Need a Pick-up?…….

No, not one with four wheels or a health drink – an acoustic guitar pick-up…….. I was ready to lay down some acoustic guitar tracks for the song I wrote, but didn’t want to use a mike because the old living room is not soundproofed from the noisy neighborhood and with 100+ temps, I wasn’t looking forward to recording with the A/C off……. So, I was going through all my musical paraphernalia looking for my “Buffalo” pick-up I purchased in the ’70’s that you just stick-on near the sound hole with some poster putty…… I didn’t find it, but I ran across the old DeArmond pick-up my dad used on his Martin guitar in the ’40’s…… I thought what the hell, I’ll try it…… It works great and there’s not even any noise in the volume knob like you get with new stuff that is only a few years old…… Not bad for a piece of equipment that’s over 60 years old!…… Here’s a pic of what it looks like in my 00-15 Martin….. It’s the RHC model with the integral volume controller…… This is what every guitar player used to amplify their guitars before Leo Fender came out with his revolutionary “Broadcaster” electric guitar in 1948…….
Martin Guitar
Here’s a little history on Harry DeArmond:
Harry DeArmond (born January 28 1906, died October 12 1999) invented the first commercially available attachable guitar pickup in the mid 1930s. He established a working relationship with Harold ‘Bud’ Rowe’s company to manufacture and develop these items. The company was located in a former schoolhouse at 1702 Wayne Street in Toledo, Ohio.

Initially there were two models for flat-top guitars (the RH and the RHC which incorporated an integral volume controller) and two for archtop guitars (the FH and FHC with a volume controller). Both types of pickup, initially called “guitar mikes”, were passive electromagnetic, employing the same wide shallow coil shape with individual Alnico 2 pole-pieces.

5 Responses to “Need a Pick-up?…….”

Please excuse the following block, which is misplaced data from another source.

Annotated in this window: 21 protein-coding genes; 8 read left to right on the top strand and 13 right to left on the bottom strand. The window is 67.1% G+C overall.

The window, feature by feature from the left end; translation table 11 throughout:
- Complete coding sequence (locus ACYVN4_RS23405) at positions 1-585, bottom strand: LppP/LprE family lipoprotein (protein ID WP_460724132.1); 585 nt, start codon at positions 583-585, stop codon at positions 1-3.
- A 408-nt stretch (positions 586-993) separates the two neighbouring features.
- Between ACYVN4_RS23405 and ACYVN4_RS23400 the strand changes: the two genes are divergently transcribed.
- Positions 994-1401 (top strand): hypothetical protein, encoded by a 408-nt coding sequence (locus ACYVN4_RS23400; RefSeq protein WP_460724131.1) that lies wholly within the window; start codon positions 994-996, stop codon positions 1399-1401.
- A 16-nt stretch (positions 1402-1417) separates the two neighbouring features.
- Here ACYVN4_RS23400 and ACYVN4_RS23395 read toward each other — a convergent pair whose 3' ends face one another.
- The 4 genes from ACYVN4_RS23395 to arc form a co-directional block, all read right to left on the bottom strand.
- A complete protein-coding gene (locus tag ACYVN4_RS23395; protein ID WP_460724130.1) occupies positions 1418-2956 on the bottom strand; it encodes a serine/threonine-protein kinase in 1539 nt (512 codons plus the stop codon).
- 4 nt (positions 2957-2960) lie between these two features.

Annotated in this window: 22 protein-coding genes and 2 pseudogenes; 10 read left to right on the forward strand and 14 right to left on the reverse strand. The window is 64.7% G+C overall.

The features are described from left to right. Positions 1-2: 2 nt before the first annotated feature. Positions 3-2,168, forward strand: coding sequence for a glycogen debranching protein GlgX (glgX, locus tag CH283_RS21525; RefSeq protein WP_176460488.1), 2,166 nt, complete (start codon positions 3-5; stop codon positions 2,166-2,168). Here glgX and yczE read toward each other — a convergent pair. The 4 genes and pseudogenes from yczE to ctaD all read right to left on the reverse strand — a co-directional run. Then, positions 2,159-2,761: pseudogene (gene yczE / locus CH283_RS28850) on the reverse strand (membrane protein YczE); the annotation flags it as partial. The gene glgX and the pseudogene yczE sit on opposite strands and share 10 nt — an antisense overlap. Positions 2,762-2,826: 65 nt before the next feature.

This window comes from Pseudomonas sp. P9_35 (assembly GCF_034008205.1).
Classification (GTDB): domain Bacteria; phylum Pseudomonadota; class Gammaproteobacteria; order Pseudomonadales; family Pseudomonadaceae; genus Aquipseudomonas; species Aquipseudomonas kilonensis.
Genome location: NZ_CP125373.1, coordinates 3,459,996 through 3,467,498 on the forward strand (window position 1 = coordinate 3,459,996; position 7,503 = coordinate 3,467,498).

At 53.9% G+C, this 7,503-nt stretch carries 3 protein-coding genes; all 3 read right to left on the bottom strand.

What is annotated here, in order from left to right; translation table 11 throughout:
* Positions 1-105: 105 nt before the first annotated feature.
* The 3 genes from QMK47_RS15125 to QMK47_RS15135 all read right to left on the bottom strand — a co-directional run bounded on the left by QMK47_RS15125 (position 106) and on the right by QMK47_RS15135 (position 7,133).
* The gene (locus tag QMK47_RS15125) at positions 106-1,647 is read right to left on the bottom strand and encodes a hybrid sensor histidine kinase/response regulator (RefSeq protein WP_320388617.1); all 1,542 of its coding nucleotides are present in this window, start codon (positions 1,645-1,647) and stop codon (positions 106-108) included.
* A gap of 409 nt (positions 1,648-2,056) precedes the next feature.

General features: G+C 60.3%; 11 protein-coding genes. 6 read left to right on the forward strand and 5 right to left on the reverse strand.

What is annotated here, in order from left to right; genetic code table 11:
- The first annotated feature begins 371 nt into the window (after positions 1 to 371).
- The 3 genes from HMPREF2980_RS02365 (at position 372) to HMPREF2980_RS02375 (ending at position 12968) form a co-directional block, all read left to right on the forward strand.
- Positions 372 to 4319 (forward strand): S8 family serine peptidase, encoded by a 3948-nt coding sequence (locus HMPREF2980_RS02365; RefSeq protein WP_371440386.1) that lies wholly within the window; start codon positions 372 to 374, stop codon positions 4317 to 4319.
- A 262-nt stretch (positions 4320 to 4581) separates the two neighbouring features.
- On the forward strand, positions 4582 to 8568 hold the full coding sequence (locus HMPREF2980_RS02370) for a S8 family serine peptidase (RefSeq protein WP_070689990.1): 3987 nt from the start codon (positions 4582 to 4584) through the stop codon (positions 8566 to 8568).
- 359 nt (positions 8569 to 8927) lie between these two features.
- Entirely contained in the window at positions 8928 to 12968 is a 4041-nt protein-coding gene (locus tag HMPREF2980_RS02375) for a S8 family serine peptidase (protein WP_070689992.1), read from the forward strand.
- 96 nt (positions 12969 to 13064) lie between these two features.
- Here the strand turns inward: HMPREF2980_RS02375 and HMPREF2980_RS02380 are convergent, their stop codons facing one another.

1. What!, The Buffalo Nickle is MIA? I didn’t know that you still had Pops’ old DeArmond, Is that Pops’ old Martin Also? See sometimes being a pack rat isn’t a bad thing.

  2. Yes, I might be. I’ve been looking for a pick-up for my Gibson J150. In fact I had a DeArmond in it years ago. Drilled a hole in it for the jack……before I knew better.

  3. I’ve been asked where I got the info on Harry DeArmond…. It came from….. For the complete notation on DeArmond “Click Here” …..

    No, J.J. the Buffalo Nickel pick-up is not MIA – it’s in the storage building, I just haven’t found the right box yet…… Unfortunately, Pops’ 1948 Martin 00-17 was stolen at a gig about 25 years ago…. Since they don’t make the 00-17 anymore, I replaced it with the 00-15 in 2001 (9-10 to be exact) which to me seems to be the same size, shape, and finish as 00-17….. I think the neck is a little larger though as it doesn’t seem to play quite as easy as the 00-17 did…..

    Anon! -Drilling a hole in a classic guitar – Shame, Shame, Shame…. I just let the cord hang out of the hole….. If I was going to permanently leave it, I would unsolder the wires on the pick-up, feed the cord through the strap pin hole and re-solder the wires…. Then you can shave the strap pin to allow clearance if you want to use a strap….. I personally don’t use a strap on my Martin, I enjoy sitting when I play acoustic…..

  4. Well, I dont think it ruined the sound or the value. Its kinda beat up.

  5. I was just pulling on you some, Anon…. We all do things that we would have done differently now…. The old 20/20 hindsight…… Some are small peanuts (like your guitar drilling) and some were real butt-kickers ( I don’t even want to remember some of them I’ve pulled)……

    By the way, I just finished laying down that acoustic track with the DeArmond pick-up and it turned out great!….. Robert Johnson would be proud (or not)…..

Leave a Reply

To prove you're a person (not a spam script), type the security word shown in the picture. Click on the picture to hear an audio file of the word.
Anti-spam image